Jenny Stewart (Fiona Curzon) is concerned about her father Charlie (Sam Kydd), so she turns to the Saint for help. Charlie has been having disagreements with his business partner Ray Dennis (John Woodvine). The two of them built up a thriving building firm but Charlie is convinced that Dennis has conned him out of a substantial sum of money.
Dennis is a highly amoral figure and after a brief fight with Charlie he has no compunction in leaving him in a building scheduled for demolition. And when Charlie’s lifeless body is recovered from the rubble Simon vows to exact the maximum amount of revenge on Dennis. So he puts his plan into action – an elaborate con involving transporting Tower Bridge to America ……
Written by the creator of Minder, Leon Griffiths, Tower Bridge is Falling Down was his sole contribution to the series. It’s basically Hustle, thirty years early, and it sees Simon posing as Sir Malcom Street, a top government official. In order to hook Dennis effectively, first Simon contrives to lose ten thousand pounds to him at a rigged poker game.
And when the man he believes to be Sir Malcolm proves unable to settle his debt Dennis is slowly reeled into the con. This involves his company being awarded the contract to demolish Tower Bridge (provided he can sweeten the deal by paying Sir Malcolm off).
All the familiar tricks from a normal episode of Hustle are present and correct. For example, Sir Malcolm is a real person and the Saint brazenly takes over his office in order to meet with Dennis. And as so often happens, the real Sir Malcolm returns just as the Saint is leaving (the two pass each other in the corridor). Dennis is easy to con because, as seen in Hustle every week, he’s a greedy man. Had he been honest then he wouldn’t have fallen for Simon’s ploy, but he sees the chance to make a quick and illegal profit and jumps at it.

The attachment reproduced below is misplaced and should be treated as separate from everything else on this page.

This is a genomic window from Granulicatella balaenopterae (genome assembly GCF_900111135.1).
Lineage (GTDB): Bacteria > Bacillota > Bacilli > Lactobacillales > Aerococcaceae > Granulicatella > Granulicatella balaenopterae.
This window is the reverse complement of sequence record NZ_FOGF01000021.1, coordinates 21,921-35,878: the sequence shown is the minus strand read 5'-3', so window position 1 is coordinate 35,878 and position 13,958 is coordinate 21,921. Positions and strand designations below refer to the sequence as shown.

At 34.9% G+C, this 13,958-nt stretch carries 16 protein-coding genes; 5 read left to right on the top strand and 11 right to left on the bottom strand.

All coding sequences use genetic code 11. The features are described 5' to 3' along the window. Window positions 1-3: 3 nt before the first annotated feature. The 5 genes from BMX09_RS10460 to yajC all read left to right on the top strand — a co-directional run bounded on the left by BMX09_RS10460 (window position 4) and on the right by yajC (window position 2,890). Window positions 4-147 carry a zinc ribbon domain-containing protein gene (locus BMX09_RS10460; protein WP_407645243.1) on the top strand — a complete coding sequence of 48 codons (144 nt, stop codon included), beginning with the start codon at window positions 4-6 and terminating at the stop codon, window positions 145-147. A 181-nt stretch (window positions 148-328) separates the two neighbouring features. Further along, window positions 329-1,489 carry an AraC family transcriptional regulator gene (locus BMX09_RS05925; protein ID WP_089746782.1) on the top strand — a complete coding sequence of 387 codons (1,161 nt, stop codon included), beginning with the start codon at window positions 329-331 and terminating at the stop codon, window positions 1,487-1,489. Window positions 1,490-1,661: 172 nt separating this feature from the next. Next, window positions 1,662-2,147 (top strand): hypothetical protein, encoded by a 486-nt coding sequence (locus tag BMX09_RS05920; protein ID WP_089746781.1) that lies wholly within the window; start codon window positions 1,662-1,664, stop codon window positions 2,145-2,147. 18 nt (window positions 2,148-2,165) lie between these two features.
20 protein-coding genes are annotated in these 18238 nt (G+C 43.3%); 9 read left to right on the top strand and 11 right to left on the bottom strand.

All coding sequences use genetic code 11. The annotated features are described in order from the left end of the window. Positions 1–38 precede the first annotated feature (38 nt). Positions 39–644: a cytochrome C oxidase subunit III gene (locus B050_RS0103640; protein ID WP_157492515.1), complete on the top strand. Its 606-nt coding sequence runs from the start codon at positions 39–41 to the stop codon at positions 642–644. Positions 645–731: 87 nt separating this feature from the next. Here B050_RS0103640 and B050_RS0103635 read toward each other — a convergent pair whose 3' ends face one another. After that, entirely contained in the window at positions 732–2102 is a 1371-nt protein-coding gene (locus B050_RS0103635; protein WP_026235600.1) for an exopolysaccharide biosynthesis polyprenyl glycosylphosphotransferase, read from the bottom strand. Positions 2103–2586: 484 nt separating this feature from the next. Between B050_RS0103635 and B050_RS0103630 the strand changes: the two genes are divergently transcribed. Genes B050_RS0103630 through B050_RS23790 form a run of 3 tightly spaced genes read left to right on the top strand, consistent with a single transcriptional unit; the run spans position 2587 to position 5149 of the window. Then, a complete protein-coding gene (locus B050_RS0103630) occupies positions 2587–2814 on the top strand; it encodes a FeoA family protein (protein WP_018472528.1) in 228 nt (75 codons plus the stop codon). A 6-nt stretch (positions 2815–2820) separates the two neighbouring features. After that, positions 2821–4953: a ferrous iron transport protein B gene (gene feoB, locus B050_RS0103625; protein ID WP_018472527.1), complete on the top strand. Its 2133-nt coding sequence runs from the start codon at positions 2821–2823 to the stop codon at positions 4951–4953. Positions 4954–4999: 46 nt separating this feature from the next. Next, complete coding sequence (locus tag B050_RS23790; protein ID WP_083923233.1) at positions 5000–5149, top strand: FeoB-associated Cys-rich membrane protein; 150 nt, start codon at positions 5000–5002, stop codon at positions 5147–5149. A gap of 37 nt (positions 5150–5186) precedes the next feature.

It’s a pity that Leon Griffiths didn’t contribute any further scripts (although he would have been busy at the time setting up Minder). John Woodvine is excellent as Ray Dennis. Dennis’ lack of morality is clear right from the pre-credits sequence when he casually disposes of Charlie Stewart and although he isn’t the most complex of characters, Woodvine still manages to dominate proceedings whenever he’s on the screen. A chilling moment occurs when he threatens to permanently disfigure Jenny if she doesn’t reveal Simon’s whereabouts. It’s obvious from the parameters of the series that this is a threat which won’t be carried out, but Woodvine is intense enough to make you believe for just a few seconds that it might.
Alfie Bass, as Sammy, has a nice role as a con-man who works with Simon to rope Dennis in (he’s the sort of character that could easily have cropped up in Minder or indeed Hustle). And although Simon’s involvement is down to Jenny, for once this is a very male-dominated episode and she only takes a minor role in proceedings.
It”s a pity that the con doesn’t play out to the end, since Dennis learns about Simon’s true identity. This means there’s a more traditional conclusion (a punch up) followed by Ray Dennis’ arrest for murder. Whether his confession about Charlie’s murder (secretly taped by Simon) would actually have stood up in court is a moot point, so it would have been more dramatically satisfying for him to have been conned.
Even allowing for this, thanks to John Woodvine and the unusual plot, Tower Bridge is Falling Down rates four halos out of five.